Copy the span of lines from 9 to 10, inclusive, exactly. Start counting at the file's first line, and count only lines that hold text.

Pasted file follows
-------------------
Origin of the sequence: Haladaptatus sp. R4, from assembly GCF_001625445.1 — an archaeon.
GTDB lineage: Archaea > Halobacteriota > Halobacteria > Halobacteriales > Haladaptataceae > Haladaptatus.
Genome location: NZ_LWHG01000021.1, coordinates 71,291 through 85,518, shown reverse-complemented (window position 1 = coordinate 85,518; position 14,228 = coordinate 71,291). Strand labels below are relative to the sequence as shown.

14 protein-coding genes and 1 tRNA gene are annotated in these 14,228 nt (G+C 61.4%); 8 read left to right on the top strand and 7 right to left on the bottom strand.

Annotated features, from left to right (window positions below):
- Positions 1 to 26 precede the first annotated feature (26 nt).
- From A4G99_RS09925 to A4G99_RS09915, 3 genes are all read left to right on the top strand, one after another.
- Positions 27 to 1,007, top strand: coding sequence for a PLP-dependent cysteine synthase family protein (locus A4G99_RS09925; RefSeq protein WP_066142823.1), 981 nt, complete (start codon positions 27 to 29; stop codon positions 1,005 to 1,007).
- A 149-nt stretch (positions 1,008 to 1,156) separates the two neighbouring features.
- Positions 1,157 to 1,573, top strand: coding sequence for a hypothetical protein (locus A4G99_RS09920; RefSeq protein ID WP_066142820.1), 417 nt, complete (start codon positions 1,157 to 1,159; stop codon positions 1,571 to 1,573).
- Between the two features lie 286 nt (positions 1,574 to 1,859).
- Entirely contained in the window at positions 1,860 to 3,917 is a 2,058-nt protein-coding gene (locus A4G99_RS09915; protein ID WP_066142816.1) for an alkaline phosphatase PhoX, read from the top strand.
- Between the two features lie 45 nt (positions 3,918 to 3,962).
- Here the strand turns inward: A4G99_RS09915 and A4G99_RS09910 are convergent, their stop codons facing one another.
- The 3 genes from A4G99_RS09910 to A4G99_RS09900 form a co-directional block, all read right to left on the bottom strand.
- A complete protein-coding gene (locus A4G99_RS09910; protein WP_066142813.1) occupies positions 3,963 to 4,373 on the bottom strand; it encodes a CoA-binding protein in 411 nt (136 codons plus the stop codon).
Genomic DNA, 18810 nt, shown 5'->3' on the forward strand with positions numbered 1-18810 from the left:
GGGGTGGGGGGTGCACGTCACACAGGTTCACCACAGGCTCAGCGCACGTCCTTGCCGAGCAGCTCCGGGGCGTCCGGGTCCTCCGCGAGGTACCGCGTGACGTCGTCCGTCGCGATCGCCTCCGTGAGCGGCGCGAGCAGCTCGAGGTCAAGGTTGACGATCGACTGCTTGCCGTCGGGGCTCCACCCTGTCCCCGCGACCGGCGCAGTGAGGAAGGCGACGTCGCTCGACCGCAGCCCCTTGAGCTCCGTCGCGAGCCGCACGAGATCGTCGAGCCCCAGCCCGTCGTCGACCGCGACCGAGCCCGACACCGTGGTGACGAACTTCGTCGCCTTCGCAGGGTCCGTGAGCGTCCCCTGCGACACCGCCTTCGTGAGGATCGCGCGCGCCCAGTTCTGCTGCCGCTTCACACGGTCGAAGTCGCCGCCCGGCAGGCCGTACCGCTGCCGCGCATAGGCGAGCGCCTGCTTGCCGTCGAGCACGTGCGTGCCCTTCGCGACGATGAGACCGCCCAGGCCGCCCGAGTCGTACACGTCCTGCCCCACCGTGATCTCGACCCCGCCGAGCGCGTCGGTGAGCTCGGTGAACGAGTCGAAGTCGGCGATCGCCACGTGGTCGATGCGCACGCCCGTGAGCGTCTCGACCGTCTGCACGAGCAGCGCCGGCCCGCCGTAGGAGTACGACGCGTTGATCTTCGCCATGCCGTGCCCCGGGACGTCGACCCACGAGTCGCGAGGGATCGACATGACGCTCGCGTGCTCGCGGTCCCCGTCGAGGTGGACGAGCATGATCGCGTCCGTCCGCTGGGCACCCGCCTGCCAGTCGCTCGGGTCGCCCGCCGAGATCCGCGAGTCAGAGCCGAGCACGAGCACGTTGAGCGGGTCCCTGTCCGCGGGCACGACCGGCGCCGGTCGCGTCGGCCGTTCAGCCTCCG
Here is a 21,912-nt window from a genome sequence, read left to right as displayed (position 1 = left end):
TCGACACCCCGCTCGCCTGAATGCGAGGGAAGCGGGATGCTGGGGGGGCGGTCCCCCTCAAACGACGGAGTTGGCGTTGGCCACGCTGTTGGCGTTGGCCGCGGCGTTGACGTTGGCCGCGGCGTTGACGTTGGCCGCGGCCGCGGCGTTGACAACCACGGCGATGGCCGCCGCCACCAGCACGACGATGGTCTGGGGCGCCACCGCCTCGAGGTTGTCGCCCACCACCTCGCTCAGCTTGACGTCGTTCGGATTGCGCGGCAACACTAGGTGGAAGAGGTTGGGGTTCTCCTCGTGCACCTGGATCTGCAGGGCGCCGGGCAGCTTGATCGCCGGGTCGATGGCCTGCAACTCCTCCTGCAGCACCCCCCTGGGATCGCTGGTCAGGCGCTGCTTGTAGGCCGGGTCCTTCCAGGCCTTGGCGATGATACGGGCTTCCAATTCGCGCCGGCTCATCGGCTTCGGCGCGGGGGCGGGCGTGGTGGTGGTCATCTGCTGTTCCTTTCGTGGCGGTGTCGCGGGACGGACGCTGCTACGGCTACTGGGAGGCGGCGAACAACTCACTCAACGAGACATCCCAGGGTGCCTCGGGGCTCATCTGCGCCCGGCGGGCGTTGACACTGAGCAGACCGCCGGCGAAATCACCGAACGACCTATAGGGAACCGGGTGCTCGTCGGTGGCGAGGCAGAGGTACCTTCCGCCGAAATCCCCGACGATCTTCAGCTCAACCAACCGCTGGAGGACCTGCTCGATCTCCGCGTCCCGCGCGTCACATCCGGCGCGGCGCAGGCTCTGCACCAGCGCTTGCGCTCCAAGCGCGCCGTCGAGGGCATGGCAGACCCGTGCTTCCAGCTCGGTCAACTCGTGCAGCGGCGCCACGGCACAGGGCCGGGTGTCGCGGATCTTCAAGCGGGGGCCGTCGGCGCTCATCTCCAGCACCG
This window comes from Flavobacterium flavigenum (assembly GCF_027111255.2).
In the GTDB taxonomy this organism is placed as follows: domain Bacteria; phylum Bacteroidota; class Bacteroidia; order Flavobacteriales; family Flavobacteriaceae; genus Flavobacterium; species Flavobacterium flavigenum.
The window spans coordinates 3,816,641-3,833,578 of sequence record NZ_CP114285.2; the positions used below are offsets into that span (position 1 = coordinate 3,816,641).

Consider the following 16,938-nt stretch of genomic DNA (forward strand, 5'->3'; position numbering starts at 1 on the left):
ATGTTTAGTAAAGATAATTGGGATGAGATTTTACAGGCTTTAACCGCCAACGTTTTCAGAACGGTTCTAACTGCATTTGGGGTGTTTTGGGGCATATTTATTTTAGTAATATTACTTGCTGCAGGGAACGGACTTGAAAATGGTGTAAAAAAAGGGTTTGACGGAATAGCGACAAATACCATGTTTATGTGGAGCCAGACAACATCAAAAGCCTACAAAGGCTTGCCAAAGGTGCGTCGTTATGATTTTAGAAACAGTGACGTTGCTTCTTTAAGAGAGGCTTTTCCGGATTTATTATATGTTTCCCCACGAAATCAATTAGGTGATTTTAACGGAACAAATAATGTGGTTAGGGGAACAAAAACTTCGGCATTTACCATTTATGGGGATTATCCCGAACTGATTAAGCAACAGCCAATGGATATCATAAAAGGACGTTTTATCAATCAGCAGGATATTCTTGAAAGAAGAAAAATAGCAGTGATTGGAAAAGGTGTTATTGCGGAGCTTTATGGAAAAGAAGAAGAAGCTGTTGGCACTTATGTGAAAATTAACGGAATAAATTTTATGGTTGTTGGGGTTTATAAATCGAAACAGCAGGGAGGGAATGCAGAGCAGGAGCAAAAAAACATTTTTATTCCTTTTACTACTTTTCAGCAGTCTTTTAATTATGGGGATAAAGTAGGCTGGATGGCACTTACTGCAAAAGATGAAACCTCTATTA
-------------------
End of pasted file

- A 149-nt stretch (positions 1,008 to 1,156) separates the two neighbouring features.
- Positions 1,157 to 1,573, top strand: coding sequence for a hypothetical protein (locus A4G99_RS09920; RefSeq protein ID WP_066142820.1), 417 nt, complete (start codon positions 1,157 to 1,159; stop codon positions 1,571 to 1,573).